By Andrea Lillo
Whether traditional, transitional or modern, cleaner looks prevailed at the recent Dallas International Lighting Show, as consumers favor designs that are less ornate and more simple.
Other themes, such as the younger consumer and sustainability, threaded throughout the show.
Murray Feiss focuses on “great design at a great value,” said Pamela St. Martin, vice president of product marketing. Introductions included a clean linen design with an Asian feel called Stelle, in a chandelier and round pendant, and a modern look using cylindrical pearlescent glass shades called Sunset Drive. The company also expanded its Energy Star program, for which “we try to put more fashion in it,” she said. “Just because it’s energy-efficient doesn’t mean it doesn’t have to be of good design.” New collections in that program included Exposition and West Village.
For the younger consumer, Murray Feiss’ Martha Stewart line added new items such as Soho Loft and the vintage modern style of Industrial Milk.
Lite Source also has targeted the younger crowd, which Joel Kent, director of marketing, pegs at 20 to 35 years of age. “They are very tech-savvy and have very definite ideas of style, and look on everything from clothing to computers and especially living quarters,” he said.
Consumers in this demographic “are not interested in utilitarian looks,” Kent said. “They know good from bad.”
Many of Lite Source’s introductions have updated shapes and finishes to appeal to this demographic, he added. “They’re looking for something that means something to them,” Kent added. “It has to tie into something they understand, whether based on architecture or a designer,” but it has to have a fresh, updated approach. And they need special marketing to get and keep their attention, he added. Task lighting—another area the company is pushing because of this group—includes products with iPod chargers along with “funky colors and cool shapes.”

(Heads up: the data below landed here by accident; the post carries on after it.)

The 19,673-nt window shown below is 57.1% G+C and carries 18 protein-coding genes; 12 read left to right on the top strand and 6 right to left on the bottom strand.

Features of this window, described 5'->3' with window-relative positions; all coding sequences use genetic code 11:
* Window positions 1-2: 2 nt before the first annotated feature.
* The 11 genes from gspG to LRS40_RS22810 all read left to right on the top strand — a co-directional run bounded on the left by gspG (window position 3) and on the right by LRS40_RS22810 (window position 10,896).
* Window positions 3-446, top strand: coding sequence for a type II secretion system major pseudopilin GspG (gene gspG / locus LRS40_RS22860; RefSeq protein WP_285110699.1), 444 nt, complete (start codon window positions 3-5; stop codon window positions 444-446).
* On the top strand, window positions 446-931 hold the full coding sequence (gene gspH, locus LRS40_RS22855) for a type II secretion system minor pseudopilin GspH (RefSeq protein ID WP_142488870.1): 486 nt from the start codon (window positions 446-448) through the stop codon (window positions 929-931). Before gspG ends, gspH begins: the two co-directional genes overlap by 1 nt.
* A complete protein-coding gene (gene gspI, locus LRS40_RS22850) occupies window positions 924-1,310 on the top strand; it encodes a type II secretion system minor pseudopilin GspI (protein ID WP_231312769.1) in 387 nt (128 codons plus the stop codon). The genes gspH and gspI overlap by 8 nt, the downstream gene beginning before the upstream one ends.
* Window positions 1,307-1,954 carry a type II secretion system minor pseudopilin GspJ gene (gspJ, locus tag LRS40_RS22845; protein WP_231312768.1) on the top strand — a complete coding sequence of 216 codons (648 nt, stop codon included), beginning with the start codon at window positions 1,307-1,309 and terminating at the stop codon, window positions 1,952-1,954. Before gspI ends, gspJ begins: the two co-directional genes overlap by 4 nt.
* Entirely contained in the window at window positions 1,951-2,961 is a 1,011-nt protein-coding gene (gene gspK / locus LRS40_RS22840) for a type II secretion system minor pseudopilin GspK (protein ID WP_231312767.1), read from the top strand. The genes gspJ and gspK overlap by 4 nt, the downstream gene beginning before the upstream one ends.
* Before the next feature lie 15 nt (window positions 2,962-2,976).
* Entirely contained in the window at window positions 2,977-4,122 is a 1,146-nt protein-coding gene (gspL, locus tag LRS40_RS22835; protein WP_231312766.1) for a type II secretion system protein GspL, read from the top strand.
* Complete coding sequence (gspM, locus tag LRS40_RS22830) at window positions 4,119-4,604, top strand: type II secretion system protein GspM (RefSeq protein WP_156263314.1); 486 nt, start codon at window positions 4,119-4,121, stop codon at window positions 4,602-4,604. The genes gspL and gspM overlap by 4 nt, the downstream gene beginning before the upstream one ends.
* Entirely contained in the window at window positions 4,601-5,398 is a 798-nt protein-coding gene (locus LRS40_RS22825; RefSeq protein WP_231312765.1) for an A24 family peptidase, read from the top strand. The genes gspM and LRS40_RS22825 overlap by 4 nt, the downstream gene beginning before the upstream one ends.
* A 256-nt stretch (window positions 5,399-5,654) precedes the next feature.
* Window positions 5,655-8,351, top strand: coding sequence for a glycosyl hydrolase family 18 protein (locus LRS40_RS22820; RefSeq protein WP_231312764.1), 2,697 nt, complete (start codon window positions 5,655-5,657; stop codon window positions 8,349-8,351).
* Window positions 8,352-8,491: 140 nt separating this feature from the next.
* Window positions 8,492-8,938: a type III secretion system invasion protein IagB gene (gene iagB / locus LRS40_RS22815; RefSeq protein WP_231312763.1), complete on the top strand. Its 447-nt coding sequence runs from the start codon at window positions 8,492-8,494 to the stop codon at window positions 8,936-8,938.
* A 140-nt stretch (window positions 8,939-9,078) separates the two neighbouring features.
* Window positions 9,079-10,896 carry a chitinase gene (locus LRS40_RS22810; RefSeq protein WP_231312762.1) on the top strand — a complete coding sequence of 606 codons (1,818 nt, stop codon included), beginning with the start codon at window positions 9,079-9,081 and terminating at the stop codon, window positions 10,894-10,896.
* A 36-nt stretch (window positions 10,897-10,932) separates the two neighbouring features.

Manufacturers overall addressed the trend of backing away from too much ornamentation and cleaner designs. Kitchler introduced Abbeyville in response to wallpaper’s return to favor along with the bold paint colors people are using on their walls. With so much happening on the wall, “something has to give,” said Jeff Dross, senior product manager. And the more tailored and traditional looks of Abbeyville “look to balance the more aggressive colors and textures on the wall.”
Dross also sees some chandeliers headed to a linear shape, and “getting away from the circular fixture,” he said. Some dining tables are not a full 36 inches wide, and don’t need a huge chandelier over it, he said. The linear items can also be used over a kitchen island as well, he added.
Painted finishes are also becoming more of a focus, said Tracy Koziol, designer, Thomas Lighting, as plating finishes have become more difficult because of pricing and environmental issues. Introductions such as Ditto have a painted finish but look plated. Glass is becoming a concern as well, she added, because its glass resources in China have become unreliable due to the economy. So shades have grown in importance, especially if they are made with recyclable or sustainable materials. “The market wants cleaner, more transitional looks,” Koziol said. “If it is traditional, then it’s cleaned up, pulled back on ornamentation.”
Designer collection expansions included Brisas in Progress Lighting’s Billy Moon collection, which has elegant bamboo pattern etching and other bamboo-inspired elements. Quoizel debuted its Illuminations line with “Trading Spaces” designer Laurie Smith, a clean contemporary group of 28 pieces, as well as its Raffine line with Richard Soard.